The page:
> increase the number of rows ? Is it linear ? Logarithmic ?
>

It should use up to maintenance_work_mem. Depends on how much memory you
set on this parameter.

> Also, is  there a way  to reduce that  memory usage ?

Reduce maintenance_work_mem. Of course, if you do that, VACUUM could
take a lot longer to execute.

>  Would  running the
> autovacuum more frequently lower its memory usage ?
>

Yes.


--
Guillaume
  http://blog.guillaume.lelarge.info
  http://www.dalibo.com


From:
Gael Le Mignot
Date:

Hello Craig!

Sat, 09 Jul 2011 16:31:47 +0800, you wrote:

 > On 9/07/2011 3:25 PM, Gael Le Mignot wrote:
 >>
 >> Hello,
 >>
 >> We are running  a PostgreSQL 8.4 database, with  two tables containing a
 >> lot (>  1 million) moderatly  small rows. It contains some btree indexes,
 >> and one of the two tables contains a gin full-text index.
 >>
 >> We noticed  that the  autovacuum process  tend to use  a lot  of memory,
 >> bumping the postgres process near 1Gb while it's running.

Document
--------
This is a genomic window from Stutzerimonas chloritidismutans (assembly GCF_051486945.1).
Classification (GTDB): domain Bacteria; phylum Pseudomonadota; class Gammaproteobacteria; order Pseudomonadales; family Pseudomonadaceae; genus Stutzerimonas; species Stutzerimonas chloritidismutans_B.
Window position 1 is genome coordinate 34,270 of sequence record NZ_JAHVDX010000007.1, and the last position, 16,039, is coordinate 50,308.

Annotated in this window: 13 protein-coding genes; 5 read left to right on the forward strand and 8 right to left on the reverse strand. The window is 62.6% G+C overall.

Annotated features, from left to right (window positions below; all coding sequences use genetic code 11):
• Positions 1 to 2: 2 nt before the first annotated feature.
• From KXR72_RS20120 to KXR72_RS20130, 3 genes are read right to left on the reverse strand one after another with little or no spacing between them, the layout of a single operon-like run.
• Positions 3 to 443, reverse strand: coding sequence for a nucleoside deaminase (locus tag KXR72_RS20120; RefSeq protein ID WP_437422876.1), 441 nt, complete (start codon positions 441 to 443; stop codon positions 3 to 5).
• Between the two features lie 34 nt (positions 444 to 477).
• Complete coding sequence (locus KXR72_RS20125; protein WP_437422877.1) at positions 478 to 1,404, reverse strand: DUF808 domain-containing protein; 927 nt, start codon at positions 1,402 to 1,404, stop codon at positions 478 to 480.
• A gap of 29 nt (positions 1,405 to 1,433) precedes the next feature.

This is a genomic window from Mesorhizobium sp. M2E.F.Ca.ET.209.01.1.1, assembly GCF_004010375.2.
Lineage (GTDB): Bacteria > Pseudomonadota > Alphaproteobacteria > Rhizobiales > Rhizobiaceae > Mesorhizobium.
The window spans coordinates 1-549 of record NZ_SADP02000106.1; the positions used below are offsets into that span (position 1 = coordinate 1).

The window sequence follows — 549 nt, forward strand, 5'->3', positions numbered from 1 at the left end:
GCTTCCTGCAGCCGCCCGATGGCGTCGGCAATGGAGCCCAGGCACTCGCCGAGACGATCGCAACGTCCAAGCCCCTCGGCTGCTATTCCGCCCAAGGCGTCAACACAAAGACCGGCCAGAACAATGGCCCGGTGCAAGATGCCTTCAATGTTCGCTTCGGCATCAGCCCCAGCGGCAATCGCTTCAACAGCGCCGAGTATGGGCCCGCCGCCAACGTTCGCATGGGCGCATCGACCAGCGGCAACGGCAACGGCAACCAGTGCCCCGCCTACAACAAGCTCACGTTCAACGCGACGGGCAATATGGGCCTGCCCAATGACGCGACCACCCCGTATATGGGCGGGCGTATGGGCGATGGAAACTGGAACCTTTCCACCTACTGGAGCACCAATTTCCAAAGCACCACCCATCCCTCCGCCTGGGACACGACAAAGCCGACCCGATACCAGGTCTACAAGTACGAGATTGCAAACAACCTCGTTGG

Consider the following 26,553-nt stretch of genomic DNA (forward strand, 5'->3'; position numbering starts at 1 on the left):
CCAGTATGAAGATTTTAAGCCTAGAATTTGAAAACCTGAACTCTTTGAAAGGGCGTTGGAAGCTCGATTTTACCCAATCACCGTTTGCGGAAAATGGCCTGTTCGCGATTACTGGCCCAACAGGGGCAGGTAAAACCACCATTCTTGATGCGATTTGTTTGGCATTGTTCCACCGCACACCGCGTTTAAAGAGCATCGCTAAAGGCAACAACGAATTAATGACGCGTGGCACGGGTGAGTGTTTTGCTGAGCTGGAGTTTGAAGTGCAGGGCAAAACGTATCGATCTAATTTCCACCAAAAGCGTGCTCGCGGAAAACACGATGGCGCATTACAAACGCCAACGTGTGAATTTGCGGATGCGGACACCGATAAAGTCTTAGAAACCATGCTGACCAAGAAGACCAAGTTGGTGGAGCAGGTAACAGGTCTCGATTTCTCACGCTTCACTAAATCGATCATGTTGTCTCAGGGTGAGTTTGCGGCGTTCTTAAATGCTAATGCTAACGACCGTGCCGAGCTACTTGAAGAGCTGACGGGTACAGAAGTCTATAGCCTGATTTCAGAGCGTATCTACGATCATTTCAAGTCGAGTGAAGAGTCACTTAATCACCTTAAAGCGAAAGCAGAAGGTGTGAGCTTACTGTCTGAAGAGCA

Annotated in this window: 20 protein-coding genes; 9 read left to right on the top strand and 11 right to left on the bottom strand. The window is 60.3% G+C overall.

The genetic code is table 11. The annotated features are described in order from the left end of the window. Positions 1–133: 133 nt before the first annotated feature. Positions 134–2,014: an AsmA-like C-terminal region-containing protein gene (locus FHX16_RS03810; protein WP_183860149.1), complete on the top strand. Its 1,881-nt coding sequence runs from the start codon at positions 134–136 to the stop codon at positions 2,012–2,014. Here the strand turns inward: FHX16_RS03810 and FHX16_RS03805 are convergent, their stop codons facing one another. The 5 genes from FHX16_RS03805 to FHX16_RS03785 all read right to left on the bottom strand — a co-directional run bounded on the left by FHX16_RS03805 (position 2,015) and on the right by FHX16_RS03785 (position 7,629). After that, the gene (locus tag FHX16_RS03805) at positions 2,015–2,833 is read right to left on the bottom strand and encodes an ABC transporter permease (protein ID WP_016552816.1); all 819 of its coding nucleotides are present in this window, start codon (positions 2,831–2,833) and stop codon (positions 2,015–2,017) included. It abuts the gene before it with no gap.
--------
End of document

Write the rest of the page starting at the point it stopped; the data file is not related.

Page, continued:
> What is maintenance_work_mem set to in postgresql.conf?

It's the debian default, which is 16Mb. Do you think we should reduce it ?

I also forgot to add something which may be important : there are a lot
of INSERT (and SELECT) in those tables, but very few UPDATE/DELETE.

Regards,

--
Gaël Le Mignot - 
Pilot Systems - 9, rue Desargues - 75011 Paris
Tel : +33 1 44 53 05 55 - www.pilotsystems.net
Gérez vos contacts et vos newsletters : www.cockpit-mailing.com

From:
Gael Le Mignot
Date:

Hello Guillaume!

Sat, 09 Jul 2011 10:33:03 +0200, you wrote:

 > Hi,
 > On Sat, 2011-07-09 at 09:25 +0200, Gael Le Mignot wrote:
 >> [...]
 >> We are running  a PostgreSQL 8.4 database, with  two tables containing a
 >> lot (> 1 million) moderatly  small rows. It contains some btree indexes,
 >> and one of the two tables contains a gin full-text index.
 >>
 >> We noticed  that the  autovacuum process  tend to use  a lot  of memory,
 >> bumping the postgres process near 1Gb while it's running.
 >>

 > Well, it could be its own memory (see maintenance_work_mem), or shared
 > memory. So, it's hard to say if it's really an issue or not.

 > BTW, how much memory do you have on this server? what values are used
 > for shared_buffers and maintenance_work_mem?

maintenance_work_mem is at 16Mb, shared_buffers at 24Mb.

The server currently has  2Gb, we'll add more to it (it's  a VM), but we
would like to be able to make  an estimate on how much memory it'll need